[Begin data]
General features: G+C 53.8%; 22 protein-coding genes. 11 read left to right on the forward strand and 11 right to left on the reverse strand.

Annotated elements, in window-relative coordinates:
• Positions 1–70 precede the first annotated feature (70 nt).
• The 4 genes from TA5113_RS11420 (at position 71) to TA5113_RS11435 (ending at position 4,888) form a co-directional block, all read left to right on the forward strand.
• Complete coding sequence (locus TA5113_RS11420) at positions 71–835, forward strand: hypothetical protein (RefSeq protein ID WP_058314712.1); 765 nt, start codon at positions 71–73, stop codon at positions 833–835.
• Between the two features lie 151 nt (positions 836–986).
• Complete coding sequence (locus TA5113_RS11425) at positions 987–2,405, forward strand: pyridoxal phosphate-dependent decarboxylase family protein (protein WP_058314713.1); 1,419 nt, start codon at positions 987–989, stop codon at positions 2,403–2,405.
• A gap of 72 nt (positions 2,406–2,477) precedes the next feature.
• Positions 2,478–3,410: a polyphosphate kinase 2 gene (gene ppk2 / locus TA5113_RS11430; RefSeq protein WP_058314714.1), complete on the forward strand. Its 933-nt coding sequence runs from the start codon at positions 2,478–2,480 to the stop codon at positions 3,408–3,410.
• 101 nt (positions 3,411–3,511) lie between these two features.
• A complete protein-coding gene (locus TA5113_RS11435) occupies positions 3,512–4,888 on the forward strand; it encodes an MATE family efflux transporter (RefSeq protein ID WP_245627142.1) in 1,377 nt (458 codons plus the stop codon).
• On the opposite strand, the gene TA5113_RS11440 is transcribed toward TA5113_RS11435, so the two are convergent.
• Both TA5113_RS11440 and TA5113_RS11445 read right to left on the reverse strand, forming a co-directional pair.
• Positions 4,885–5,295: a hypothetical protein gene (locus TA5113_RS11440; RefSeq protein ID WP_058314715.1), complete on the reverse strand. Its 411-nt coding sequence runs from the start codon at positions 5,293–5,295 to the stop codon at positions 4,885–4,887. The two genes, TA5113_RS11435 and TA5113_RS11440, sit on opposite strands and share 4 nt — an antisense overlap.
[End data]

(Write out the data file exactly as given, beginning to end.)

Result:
General features: G+C 53.8%; 22 protein-coding genes. 11 read left to right on the forward strand and 11 right to left on the reverse strand.

Annotated elements, in window-relative coordinates:
• Positions 1–70 precede the first annotated feature (70 nt).
• The 4 genes from TA5113_RS11420 (at position 71) to TA5113_RS11435 (ending at position 4,888) form a co-directional block, all read left to right on the forward strand.
• Complete coding sequence (locus TA5113_RS11420) at positions 71–835, forward strand: hypothetical protein (RefSeq protein ID WP_058314712.1); 765 nt, start codon at positions 71–73, stop codon at positions 833–835.
• Between the two features lie 151 nt (positions 836–986).
• Complete coding sequence (locus TA5113_RS11425) at positions 987–2,405, forward strand: pyridoxal phosphate-dependent decarboxylase family protein (protein WP_058314713.1); 1,419 nt, start codon at positions 987–989, stop codon at positions 2,403–2,405.
• A gap of 72 nt (positions 2,406–2,477) precedes the next feature.
• Positions 2,478–3,410: a polyphosphate kinase 2 gene (gene ppk2 / locus TA5113_RS11430; RefSeq protein WP_058314714.1), complete on the forward strand. Its 933-nt coding sequence runs from the start codon at positions 2,478–2,480 to the stop codon at positions 3,408–3,410.
• 101 nt (positions 3,411–3,511) lie between these two features.
• A complete protein-coding gene (locus TA5113_RS11435) occupies positions 3,512–4,888 on the forward strand; it encodes an MATE family efflux transporter (RefSeq protein ID WP_245627142.1) in 1,377 nt (458 codons plus the stop codon).
• On the opposite strand, the gene TA5113_RS11440 is transcribed toward TA5113_RS11435, so the two are convergent.
• Both TA5113_RS11440 and TA5113_RS11445 read right to left on the reverse strand, forming a co-directional pair.
• Positions 4,885–5,295: a hypothetical protein gene (locus TA5113_RS11440; RefSeq protein ID WP_058314715.1), complete on the reverse strand. Its 411-nt coding sequence runs from the start codon at positions 5,293–5,295 to the stop codon at positions 4,885–4,887. The two genes, TA5113_RS11435 and TA5113_RS11440, sit on opposite strands and share 4 nt — an antisense overlap.